Recent amendments to the Illinois Supreme Court rules By Michele M. Jochner Civil Practice and Procedure, January 2008 Since the beginning of this calendar year, the Supreme Court of Illinois has made several amendments to its Rules. Outlined below are highlights of some of the most significant amendments.
Mark your calendars for the most electrifying series of programs this bar year! By Michele M. Jochner Women and the Law, November 2007 The Women’s Bar Association of Illinois (WBAI), in conjunction with both the ISBA Standing Committee on Women and the Law and the Standing Committee on Minority and Women Participation, is very pleased to announce the development of a series of exciting and informative programs designed to spotlight various leadership issues which provide the strong foundation for a thriving, fulfilling and successful legal career.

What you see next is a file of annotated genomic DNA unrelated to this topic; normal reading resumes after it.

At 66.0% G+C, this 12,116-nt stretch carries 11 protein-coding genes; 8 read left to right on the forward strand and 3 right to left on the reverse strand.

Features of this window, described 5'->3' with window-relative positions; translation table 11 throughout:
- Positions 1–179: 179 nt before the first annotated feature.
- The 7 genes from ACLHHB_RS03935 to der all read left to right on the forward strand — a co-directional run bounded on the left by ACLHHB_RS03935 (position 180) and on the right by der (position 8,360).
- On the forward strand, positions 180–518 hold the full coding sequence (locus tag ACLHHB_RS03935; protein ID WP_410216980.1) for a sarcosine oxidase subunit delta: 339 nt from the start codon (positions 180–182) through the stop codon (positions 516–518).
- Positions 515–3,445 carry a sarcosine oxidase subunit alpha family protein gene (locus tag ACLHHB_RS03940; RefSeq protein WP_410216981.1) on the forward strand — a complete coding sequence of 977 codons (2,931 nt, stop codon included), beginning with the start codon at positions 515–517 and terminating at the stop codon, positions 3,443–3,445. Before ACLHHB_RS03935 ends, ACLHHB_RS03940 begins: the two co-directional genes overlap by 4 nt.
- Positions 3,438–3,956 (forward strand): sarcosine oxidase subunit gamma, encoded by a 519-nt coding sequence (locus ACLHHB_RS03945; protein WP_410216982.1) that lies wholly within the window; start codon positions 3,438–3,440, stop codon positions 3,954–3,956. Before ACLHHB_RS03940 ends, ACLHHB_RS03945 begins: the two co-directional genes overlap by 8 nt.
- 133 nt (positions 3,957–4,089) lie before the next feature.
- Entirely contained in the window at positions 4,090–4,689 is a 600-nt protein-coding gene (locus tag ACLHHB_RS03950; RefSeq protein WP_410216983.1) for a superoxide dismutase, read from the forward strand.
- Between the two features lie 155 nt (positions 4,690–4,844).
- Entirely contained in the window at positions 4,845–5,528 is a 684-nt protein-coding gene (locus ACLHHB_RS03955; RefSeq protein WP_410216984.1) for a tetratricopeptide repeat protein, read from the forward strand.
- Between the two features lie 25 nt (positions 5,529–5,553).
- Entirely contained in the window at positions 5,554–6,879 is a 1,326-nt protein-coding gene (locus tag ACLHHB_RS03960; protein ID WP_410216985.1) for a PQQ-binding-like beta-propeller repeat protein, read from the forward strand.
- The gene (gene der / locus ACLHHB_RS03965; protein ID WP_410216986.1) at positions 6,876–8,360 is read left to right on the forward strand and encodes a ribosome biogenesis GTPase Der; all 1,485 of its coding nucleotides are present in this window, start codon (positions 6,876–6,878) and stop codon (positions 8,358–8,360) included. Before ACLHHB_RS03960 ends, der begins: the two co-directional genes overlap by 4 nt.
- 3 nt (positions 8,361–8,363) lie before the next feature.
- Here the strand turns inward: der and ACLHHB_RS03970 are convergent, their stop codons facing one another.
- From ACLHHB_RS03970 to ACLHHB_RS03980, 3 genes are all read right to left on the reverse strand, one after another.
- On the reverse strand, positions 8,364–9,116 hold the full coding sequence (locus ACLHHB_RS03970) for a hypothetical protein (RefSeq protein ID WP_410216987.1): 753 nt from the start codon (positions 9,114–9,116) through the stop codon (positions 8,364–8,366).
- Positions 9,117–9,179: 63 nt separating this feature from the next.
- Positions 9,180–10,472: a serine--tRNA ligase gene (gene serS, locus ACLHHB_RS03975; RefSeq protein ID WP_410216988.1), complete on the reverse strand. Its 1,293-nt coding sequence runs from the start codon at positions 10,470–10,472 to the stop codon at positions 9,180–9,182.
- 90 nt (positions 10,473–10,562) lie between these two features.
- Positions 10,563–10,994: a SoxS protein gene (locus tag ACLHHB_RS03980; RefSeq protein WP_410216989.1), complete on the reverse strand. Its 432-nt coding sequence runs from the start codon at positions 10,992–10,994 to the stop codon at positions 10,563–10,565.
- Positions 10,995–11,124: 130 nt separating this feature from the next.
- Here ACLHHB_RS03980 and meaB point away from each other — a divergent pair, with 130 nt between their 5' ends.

Recent amendments to the Illinois Supreme Court Rules By Michele M. Jochner General Practice, Solo, and Small Firm, November 2007 Since the beginning of this calendar year, the Supreme Court of Illinois has made several amendments to its Rules. Outlined below are highlights of some of the most significant amendments.
Recent amendments to the Illinois Supreme Court rules By Michele M. Jochner Bench and Bar, August 2007 Since the beginning of this calendar year, the Supreme Court of Illinois has made several amendments to its Rules.